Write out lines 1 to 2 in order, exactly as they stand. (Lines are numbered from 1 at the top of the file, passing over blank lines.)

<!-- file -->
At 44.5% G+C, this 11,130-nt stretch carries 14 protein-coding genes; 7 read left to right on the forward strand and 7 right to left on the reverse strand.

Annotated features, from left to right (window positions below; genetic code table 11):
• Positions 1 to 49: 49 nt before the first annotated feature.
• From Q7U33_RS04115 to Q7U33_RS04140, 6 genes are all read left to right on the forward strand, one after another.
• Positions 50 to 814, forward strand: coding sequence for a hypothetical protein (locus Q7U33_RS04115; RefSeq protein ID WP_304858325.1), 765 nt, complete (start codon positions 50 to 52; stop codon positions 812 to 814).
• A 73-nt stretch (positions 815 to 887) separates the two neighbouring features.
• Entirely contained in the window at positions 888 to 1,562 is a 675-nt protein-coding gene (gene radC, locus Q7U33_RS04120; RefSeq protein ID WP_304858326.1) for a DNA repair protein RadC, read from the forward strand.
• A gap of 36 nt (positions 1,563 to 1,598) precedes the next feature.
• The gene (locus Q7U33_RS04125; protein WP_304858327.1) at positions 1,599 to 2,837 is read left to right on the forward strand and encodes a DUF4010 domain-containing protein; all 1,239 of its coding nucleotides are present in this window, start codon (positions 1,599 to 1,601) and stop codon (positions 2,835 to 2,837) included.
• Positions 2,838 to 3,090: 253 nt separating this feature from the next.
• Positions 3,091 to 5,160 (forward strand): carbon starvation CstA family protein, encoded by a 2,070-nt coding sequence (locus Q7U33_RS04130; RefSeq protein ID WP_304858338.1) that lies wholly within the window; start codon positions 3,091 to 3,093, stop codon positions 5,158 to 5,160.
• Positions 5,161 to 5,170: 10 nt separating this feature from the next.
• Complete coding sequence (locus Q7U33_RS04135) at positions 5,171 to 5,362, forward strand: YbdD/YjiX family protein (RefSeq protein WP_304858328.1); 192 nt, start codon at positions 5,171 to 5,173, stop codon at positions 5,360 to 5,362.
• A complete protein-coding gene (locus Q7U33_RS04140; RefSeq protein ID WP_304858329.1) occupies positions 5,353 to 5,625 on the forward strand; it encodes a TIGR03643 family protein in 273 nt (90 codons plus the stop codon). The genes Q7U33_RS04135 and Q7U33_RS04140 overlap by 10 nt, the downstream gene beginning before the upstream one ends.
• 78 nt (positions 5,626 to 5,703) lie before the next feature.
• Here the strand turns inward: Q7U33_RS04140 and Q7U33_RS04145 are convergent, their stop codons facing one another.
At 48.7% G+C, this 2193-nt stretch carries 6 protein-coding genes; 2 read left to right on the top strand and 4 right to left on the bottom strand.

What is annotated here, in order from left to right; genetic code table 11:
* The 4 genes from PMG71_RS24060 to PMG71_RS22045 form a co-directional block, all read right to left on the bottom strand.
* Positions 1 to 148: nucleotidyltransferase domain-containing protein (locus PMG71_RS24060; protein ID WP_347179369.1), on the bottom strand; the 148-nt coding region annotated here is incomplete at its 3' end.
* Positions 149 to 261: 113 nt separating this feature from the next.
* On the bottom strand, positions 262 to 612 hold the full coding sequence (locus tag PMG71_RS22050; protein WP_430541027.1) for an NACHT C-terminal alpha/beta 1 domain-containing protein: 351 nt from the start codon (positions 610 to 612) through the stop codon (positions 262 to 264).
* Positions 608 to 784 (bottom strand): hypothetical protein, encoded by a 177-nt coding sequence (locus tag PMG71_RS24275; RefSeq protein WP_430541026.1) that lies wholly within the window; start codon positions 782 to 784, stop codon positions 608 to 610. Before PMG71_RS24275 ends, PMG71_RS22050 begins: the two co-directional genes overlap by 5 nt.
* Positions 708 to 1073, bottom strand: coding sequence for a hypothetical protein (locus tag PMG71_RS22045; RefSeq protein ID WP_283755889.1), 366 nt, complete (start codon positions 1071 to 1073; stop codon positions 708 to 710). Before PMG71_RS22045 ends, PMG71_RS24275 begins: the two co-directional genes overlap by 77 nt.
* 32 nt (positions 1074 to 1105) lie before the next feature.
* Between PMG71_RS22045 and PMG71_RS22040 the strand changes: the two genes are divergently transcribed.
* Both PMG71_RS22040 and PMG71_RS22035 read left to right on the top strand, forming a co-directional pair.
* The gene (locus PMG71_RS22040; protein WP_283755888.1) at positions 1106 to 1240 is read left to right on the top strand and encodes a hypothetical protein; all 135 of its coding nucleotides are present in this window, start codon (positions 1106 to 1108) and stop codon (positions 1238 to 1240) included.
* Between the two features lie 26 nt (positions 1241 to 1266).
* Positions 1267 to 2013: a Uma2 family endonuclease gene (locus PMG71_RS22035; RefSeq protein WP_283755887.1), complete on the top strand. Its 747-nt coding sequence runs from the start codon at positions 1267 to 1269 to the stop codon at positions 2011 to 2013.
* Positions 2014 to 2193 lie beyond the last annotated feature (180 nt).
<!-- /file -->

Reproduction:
At 44.5% G+C, this 11,130-nt stretch carries 14 protein-coding genes; 7 read left to right on the forward strand and 7 right to left on the reverse strand.

Annotated features, from left to right (window positions below; genetic code table 11):